‘The Scriptures possess a certain quality. They posses utility, at least when used wisely, so let’s grant them that. Let’s also acknowledge their capacity for harm when used unwisely.’ ~ VICTOR
Language and metaphor are tricky business. Used wisely, they open many doors. They guide people through times of trouble, helping them reach safe ground.
Used unwisely, they cripple entire generations.
One of the factors responsible for the current state of churchgoers and believers at large is Christ himself. When He decided to stick to the metaphors of the old texts, talking of sheep and flocks and shepherds, He perpetuated a metaphor that was music to the despots’ ears. Sure, Christ brought down the Pharisees and the pagans with it, but He also paved the way for a new regency. Given enough years, with His presence gone all but in name and His patronage diluted, the custodians of the faith inherited the perfect setup: a congregation of sheep in need of shepherds. Straight from the Man’s mouth.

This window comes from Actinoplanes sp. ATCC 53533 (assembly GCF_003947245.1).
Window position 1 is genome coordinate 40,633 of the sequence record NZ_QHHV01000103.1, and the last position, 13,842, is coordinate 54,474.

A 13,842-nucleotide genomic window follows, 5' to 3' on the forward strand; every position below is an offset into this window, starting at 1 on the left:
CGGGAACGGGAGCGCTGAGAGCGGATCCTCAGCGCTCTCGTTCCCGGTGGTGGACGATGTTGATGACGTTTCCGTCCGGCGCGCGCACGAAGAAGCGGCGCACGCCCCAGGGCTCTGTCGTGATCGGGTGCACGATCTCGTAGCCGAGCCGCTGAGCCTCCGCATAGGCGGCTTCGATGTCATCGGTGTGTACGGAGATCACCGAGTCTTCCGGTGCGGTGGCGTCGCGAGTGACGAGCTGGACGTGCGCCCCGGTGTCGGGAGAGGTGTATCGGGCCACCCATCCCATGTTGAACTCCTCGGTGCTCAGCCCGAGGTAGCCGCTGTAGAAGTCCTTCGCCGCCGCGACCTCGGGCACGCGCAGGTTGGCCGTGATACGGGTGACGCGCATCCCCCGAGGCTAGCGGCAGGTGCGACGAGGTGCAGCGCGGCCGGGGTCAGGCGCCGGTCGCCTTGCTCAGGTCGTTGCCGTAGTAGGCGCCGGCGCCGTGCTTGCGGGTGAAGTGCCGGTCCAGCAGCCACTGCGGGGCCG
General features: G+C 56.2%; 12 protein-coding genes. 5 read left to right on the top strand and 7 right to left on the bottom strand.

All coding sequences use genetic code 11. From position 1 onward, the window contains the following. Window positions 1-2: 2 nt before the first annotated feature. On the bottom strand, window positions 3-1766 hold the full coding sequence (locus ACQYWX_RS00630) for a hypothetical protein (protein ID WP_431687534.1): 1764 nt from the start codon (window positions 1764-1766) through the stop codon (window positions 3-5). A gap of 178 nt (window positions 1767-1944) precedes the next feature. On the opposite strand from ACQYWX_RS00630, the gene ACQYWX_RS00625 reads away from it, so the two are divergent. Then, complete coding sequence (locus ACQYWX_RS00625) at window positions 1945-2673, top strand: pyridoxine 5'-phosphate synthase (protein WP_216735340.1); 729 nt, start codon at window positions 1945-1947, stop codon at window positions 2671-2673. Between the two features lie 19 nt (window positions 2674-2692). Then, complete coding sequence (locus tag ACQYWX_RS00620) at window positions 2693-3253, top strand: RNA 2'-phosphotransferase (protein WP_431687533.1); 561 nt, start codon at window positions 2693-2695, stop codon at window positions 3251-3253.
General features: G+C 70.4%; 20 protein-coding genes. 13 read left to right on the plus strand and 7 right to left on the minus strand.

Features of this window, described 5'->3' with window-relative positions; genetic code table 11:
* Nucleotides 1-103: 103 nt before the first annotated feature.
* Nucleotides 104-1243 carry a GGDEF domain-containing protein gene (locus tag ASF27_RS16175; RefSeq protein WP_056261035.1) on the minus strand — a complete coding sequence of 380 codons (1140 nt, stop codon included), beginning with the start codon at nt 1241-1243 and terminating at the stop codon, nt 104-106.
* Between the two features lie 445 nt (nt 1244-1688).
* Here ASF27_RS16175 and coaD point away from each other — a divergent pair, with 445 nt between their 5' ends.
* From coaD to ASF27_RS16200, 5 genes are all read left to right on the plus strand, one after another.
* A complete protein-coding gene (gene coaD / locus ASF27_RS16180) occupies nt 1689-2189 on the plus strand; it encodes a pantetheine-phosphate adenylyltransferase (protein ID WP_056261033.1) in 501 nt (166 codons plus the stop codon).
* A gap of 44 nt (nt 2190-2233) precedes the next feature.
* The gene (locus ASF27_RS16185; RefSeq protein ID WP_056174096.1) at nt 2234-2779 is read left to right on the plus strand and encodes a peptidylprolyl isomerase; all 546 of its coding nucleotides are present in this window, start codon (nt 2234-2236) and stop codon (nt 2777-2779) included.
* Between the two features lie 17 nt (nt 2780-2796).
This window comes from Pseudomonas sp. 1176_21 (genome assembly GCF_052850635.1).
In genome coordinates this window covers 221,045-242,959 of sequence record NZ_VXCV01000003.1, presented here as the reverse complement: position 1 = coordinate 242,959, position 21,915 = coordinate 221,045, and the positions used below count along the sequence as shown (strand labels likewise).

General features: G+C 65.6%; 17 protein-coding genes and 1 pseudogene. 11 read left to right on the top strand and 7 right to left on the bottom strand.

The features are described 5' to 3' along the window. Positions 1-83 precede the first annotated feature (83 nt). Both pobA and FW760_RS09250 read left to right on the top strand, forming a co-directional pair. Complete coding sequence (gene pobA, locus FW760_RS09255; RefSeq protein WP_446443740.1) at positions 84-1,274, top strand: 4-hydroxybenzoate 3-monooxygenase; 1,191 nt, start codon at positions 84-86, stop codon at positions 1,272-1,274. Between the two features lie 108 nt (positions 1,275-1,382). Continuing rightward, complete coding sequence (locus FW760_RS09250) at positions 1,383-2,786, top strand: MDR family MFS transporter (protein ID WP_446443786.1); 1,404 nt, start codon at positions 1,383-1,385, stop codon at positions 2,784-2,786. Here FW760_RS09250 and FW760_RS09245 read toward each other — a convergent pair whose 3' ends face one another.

So the clergy, God’s agents on earth, appoint themselves the shepherd’s mouth and muscle and treat people like sheep. They herd everyone to deliverance. Or so they claim.
Ironic, isn’t it? Christ’s rebellion against the powers that be, for all its noble and informed grace, paved the way for the Pharisees’ resurrection, not His.